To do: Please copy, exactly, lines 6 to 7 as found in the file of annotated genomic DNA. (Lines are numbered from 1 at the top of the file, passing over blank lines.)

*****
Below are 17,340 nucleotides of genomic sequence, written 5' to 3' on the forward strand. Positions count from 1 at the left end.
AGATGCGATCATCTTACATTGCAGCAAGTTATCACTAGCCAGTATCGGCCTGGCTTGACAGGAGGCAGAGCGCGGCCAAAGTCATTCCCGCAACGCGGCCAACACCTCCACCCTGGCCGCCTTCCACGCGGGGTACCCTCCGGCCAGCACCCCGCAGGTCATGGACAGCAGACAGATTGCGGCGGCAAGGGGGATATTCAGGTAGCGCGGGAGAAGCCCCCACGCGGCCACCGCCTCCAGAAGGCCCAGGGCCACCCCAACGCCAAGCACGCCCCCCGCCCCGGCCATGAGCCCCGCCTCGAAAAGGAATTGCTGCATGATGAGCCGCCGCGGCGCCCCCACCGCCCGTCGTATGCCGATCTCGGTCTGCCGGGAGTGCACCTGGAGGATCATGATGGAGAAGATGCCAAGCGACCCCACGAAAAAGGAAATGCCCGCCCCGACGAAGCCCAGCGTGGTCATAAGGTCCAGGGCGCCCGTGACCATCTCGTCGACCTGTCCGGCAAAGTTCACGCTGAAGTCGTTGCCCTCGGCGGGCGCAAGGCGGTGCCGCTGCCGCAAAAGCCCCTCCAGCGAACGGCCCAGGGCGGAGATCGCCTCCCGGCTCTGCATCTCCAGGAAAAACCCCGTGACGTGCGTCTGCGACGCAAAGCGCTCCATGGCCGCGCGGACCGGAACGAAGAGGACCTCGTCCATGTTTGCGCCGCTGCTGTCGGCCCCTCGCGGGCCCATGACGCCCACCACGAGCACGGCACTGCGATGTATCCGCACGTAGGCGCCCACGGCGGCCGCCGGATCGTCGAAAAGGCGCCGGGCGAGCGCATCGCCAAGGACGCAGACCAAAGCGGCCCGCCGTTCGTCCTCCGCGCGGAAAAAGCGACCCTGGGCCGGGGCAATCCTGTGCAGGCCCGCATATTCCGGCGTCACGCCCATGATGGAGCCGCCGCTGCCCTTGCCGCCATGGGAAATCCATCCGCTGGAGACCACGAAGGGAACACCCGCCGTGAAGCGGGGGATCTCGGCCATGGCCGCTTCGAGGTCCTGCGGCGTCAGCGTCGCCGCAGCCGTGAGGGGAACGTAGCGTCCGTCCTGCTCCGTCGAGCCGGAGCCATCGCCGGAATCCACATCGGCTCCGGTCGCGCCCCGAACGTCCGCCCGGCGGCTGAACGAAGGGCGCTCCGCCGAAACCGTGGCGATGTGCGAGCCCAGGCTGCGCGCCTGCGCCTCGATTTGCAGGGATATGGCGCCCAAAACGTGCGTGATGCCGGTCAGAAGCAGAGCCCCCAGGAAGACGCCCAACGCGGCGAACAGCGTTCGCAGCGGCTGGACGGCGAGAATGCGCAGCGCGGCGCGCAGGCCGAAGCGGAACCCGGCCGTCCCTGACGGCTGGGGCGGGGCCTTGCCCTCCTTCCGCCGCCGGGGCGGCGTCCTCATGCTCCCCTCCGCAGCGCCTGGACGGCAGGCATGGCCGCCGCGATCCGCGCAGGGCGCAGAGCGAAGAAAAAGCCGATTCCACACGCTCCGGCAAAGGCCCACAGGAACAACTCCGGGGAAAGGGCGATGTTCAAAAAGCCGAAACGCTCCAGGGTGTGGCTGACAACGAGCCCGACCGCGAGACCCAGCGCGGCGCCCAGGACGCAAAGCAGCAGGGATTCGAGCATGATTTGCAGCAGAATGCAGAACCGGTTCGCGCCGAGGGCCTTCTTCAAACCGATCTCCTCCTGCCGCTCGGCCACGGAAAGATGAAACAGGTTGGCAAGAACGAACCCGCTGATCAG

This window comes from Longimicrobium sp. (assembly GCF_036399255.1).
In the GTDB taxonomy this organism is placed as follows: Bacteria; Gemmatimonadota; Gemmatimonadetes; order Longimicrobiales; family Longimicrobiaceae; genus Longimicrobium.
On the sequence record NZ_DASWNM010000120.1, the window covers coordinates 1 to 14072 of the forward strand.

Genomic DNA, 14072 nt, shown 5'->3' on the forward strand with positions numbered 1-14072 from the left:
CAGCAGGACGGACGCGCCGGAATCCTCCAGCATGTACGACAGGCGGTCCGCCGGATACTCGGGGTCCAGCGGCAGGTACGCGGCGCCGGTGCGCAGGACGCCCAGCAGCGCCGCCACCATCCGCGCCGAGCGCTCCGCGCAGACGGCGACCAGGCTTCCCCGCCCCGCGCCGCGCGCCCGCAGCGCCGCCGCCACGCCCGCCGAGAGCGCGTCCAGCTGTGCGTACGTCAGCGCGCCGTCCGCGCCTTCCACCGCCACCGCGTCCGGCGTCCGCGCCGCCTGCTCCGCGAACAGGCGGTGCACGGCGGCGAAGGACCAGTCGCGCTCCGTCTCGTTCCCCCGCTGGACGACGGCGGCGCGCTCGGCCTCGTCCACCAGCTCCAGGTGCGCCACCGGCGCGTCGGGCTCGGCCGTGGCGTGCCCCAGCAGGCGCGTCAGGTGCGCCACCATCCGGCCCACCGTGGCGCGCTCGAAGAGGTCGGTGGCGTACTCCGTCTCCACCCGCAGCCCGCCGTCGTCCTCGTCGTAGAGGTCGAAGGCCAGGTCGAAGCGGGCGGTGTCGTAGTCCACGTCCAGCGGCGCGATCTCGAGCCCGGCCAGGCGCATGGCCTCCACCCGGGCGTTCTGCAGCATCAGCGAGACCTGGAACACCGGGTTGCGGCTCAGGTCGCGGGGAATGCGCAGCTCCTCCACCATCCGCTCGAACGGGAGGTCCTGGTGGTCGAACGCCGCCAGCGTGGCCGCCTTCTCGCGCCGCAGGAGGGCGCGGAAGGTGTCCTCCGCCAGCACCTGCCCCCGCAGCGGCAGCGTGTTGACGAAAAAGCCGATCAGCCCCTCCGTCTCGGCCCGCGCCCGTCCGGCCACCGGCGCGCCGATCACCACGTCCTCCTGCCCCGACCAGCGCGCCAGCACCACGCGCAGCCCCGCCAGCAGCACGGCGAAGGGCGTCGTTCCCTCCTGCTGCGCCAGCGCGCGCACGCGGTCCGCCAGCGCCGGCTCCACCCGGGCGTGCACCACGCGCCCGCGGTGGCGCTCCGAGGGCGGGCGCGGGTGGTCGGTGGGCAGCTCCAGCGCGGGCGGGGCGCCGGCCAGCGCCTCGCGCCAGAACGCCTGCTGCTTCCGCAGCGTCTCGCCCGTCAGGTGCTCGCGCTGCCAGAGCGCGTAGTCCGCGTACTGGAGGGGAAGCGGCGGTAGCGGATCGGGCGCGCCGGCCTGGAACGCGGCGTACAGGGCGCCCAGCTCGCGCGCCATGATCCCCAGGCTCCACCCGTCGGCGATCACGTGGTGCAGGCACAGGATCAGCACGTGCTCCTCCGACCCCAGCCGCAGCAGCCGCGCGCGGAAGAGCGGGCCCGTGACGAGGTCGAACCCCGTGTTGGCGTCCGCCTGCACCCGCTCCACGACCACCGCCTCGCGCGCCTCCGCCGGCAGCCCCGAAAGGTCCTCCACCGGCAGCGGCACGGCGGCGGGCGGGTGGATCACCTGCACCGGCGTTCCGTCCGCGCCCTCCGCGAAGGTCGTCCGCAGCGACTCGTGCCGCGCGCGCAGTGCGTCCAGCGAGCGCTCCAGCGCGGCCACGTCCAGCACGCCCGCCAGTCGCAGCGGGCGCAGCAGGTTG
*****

Genomic DNA, 14072 nt, shown 5'->3' on the forward strand with positions numbered 1-14072 from the left:
CAGCAGGACGGACGCGCCGGAATCCTCCAGCATGTACGACAGGCGGTCCGCCGGATACTCGGGGTCCAGCGGCAGGTACGCGGCGCCGGTGCGCAGGACGCCCAGCAGCGCCGCCACCATCCGCGCCGAGCGCTCCGCGCAGACGGCGACCAGGCTTCCCCGCCCCGCGCCGCGCGCCCGCAGCGCCGCCGCCACGCCCGCCGAGAGCGCGTCCAGCTGTGCGTACGTCAGCGCGCCGTCCGCGCCTTCCACCGCCACCGCGTCCGGCGTCCGCGCCGCCTGCTCCGCGAACAGGCGGTGCACGGCGGCGAAGGACCAGTCGCGCTCCGTCTCGTTCCCCCGCTGGACGACGGCGGCGCGCTCGGCCTCGTCCACCAGCTCCAGGTGCGCCACCGGCGCGTCGGGCTCGGCCGTGGCGTGCCCCAGCAGGCGCGTCAGGTGCGCCACCATCCGGCCCACCGTGGCGCGCTCGAAGAGGTCGGTGGCGTACTCCGTCTCCACCCGCAGCCCGCCGTCGTCCTCGTCGTAGAGGTCGAAGGCCAGGTCGAAGCGGGCGGTGTCGTAGTCCACGTCCAGCGGCGCGATCTCGAGCCCGGCCAGGCGCATGGCCTCCACCCGGGCGTTCTGCAGCATCAGCGAGACCTGGAACACCGGGTTGCGGCTCAGGTCGCGGGGAATGCGCAGCTCCTCCACCATCCGCTCGAACGGGAGGTCCTGGTGGTCGAACGCCGCCAGCGTGGCCGCCTTCTCGCGCCGCAGGAGGGCGCGGAAGGTGTCCTCCGCCAGCACCTGCCCCCGCAGCGGCAGCGTGTTGACGAAAAAGCCGATCAGCCCCTCCGTCTCGGCCCGCGCCCGTCCGGCCACCGGCGCGCCGATCACCACGTCCTCCTGCCCCGACCAGCGCGCCAGCACCACGCGCAGCCCCGCCAGCAGCACGGCGAAGGGCGTCGTTCCCTCCTGCTGCGCCAGCGCGCGCACGCGGTCCGCCAGCGCCGGCTCCACCCGGGCGTGCACCACGCGCCCGCGGTGGCGCTCCGAGGGCGGGCGCGGGTGGTCGGTGGGCAGCTCCAGCGCGGGCGGGGCGCCGGCCAGCGCCTCGCGCCAGAACGCCTGCTGCTTCCGCAGCGTCTCGCCCGTCAGGTGCTCGCGCTGCCAGAGCGCGTAGTCCGCGTACTGGAGGGGAAGCGGCGGTAGCGGATCGGGCGCGCCGGCCTGGAACGCGGCGTACAGGGCGCCCAGCTCGCGCGCCATGATCCCCAGGCTCCACCCGTCGGCGATCACGTGGTGCAGGCACAGGATCAGCACGTGCTCCTCCGACCCCAGCCGCAGCAGCCGCGCGCGGAAGAGCGGGCCCGTGACGAGGTCGAACCCCGTGTTGGCGTCCGCCTGCACCCGCTCCACGACCACCGCCTCGCGCGCCTCCGCCGGCAGCCCCGAAAGGTCCTCCACCGGCAGCGGCACGGCGGCGGGCGGGTGGATCACCTGCACCGGCGTTCCGTCCGCGCCCTCCGCGAAGGTCGTCCGCAGCGACTCGTGCCGCGCGCGCAGTGCGTCCAGCGAGCGCTCCAGCGCGGCCACGTCCAGCACGCCCGCCAGTCGCAGCGGGCGCAGCAGGTTG